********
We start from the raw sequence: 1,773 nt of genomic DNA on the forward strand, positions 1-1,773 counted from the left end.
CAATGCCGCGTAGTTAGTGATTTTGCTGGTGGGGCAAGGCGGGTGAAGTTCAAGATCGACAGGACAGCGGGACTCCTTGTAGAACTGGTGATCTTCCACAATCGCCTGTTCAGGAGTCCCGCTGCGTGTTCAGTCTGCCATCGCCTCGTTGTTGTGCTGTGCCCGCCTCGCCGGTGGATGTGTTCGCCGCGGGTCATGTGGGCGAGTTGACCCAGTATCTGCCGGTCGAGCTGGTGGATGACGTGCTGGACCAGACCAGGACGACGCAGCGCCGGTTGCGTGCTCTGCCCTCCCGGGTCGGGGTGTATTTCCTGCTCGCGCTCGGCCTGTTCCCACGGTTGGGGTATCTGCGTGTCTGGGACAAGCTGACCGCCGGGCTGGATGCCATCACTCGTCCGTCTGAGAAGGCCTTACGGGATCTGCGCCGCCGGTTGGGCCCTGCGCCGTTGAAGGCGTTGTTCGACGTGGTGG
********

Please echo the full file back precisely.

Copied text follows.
We start from the raw sequence: 1,773 nt of genomic DNA on the forward strand, positions 1-1,773 counted from the left end.
CAATGCCGCGTAGTTAGTGATTTTGCTGGTGGGGCAAGGCGGGTGAAGTTCAAGATCGACAGGACAGCGGGACTCCTTGTAGAACTGGTGATCTTCCACAATCGCCTGTTCAGGAGTCCCGCTGCGTGTTCAGTCTGCCATCGCCTCGTTGTTGTGCTGTGCCCGCCTCGCCGGTGGATGTGTTCGCCGCGGGTCATGTGGGCGAGTTGACCCAGTATCTGCCGGTCGAGCTGGTGGATGACGTGCTGGACCAGACCAGGACGACGCAGCGCCGGTTGCGTGCTCTGCCCTCCCGGGTCGGGGTGTATTTCCTGCTCGCGCTCGGCCTGTTCCCACGGTTGGGGTATCTGCGTGTCTGGGACAAGCTGACCGCCGGGCTGGATGCCATCACTCGTCCGTCTGAGAAGGCCTTACGGGATCTGCGCCGCCGGTTGGGCCCTGCGCCGTTGAAGGCGTTGTTCGACGTGGTGG